MotoGP Championship Quest offers an addictive opportunity to race the MotoGP tracks on your mobile phone, testing your skills against your fellow players. Review: Kris Hodgson
Last year we caught up with MotoGP Championship Quest creator Graeme Warring, with a recent feature article interviewing him about the game (mobile app), and what has gone into creating this widely popular mobile game. Now we take a look at the game itself…
I’ve been gaming for a long while now and the move to mobile games has certain shown the advantages and flexibility of the platform, with some incredibly highly grossing games found on mobiles, rather than the traditional consoles or computers.
It all comes down to convenience and the new microtransaction systems which are largely favoured these days. Never mind getting people to buy your game, that’s so old fashioned, instead allow them to purchase in-game items or content. Generally this being totally optional is preferable, otherwise you end up with games that people pay to win in, which is particularly poor if you’re playing against your friends and other people.
Rewards for regular play, a competitive system and an interesting genre are all a necessity for long term success, as people are given something to work towards, often with relatively unreachable (final) goals.
Enter MotoGP Championship Quest, and the Fan Championship. Download the relatively large game (200mb on Android when I downloaded it, so connect to WiFi if you don’t have data to spare) and you’re thrust into the role of a budding racer, picking a bike and sponsor, before taking your skills on track.
These early choices are somewhat generic just letting you chose a bike manufacturer and single sponsor, as you take part in the early training stages and level up your account. Signing up awards 10,000 starting credits, with my first daily login reward adding an additional 2000, my first race machine sets me back 7000, leaving me with 5000.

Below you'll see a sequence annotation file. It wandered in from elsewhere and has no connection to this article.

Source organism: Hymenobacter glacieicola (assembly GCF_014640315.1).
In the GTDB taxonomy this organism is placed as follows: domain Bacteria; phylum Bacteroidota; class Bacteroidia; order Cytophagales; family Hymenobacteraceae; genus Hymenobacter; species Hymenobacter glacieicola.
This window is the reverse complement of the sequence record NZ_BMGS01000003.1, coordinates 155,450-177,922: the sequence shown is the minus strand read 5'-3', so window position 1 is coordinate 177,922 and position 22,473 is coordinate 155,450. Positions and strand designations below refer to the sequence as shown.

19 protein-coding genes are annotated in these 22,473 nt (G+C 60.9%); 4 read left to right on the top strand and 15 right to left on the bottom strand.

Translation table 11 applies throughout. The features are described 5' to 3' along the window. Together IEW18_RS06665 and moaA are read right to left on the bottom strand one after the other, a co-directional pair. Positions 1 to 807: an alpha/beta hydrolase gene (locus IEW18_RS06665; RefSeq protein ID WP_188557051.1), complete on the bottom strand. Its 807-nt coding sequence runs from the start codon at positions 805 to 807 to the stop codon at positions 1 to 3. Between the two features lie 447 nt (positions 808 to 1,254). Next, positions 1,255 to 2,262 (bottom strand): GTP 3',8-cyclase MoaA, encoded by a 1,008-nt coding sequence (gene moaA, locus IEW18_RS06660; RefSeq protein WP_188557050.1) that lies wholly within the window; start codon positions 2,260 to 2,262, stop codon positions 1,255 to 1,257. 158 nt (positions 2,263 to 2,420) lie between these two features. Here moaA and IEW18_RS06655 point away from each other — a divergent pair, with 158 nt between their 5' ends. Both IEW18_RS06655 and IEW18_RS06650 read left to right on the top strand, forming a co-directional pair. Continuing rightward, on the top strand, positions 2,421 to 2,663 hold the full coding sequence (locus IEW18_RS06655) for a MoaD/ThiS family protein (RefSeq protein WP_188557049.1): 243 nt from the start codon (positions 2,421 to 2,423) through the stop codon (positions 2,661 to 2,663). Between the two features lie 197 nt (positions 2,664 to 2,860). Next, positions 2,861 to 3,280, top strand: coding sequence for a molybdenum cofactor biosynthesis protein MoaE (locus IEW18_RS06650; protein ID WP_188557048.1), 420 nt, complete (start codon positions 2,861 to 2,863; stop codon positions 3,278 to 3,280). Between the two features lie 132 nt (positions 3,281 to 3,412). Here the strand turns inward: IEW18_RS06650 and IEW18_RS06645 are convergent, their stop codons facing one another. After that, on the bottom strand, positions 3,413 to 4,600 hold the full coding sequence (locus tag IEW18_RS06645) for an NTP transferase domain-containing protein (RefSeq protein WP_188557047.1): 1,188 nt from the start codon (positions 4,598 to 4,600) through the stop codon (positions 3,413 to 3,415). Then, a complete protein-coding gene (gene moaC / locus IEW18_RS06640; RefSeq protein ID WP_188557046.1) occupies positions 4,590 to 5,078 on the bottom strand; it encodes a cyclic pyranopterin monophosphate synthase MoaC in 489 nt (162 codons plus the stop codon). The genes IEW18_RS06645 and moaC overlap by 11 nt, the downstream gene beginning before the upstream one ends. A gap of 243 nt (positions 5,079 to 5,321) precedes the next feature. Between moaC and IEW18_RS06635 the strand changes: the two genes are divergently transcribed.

This is the coins currency, with a secondary currency called diamonds also available. Both are purchasable with real money, so if you’re handing your phone over to your kids make sure they can’t make purchases without inputting a password.
Racing itself offers an experience where you’re controlling your rider and race machine via their acceleration and braking, you don’t need to worry about steering, which sounds weird, but the racing basically comprises of stringing together braking and acceleration combos of different qualities (good or perfect) to hold that inside line and minimise your time around the circuits. Plus you’re awarded coins according to your performance.
Too slow and you get knocked out of the race, you need to be within a certain amount of time to the leaders to reach each checkpoint, to be awarded time to reach the next checkpoint. Fast enough and you’ll take the number one position, ideally though you’ll be finishing the races so you can collect your coins.
At the end of the race you’ll get your result and the amount of coins you’ve earnt, with an option to watch a sponsor ad to double that number. I was a bit disappointed to find all these ads are for gambling apps, which isn’t very kid friendly, and I couldn’t spot an option to disable this as an option. For me I’d just put the phone down while the ad played though, and come back after.
You can upgrade the performance of your rookie bike, using coins, with tiers of upgrades that get more expensive each time. So you’ll need to play more to earn more coin to continue improving. Plus there’s purchasable race benefits, which last a single race or use, where the main updates are a permanent addition.
Once you’re a high enough level you can take part in tournaments, with some pretty cool prizes on offer, from currency to the Pro Rider avatars, and real rewards.
I’ll admit I was a bit sceptical about the system when I first heard about it, but I can see how hitting those braking and acceleration markers becomes quite addictive to get that perfect lap, and race, leaving everyone in your wake. With plenty of rewards to earn, skills to perfect and tournaments to take part in, there’s a lot to keep you coming back, with a daily reward system helping provide benefits for being an active player.
I haven’t had a proper chance to try out the tournament system, but MotoGP Championship Quest is certainly worth a download, and is a good time waster when you’re stuck waiting, whether that’s for a coffee, an appointment, on public transport, or any other number of times.
You can download the MotoGP Championship Quest app from the Android or iOS stores for free, however there is in-game purchases and advertising.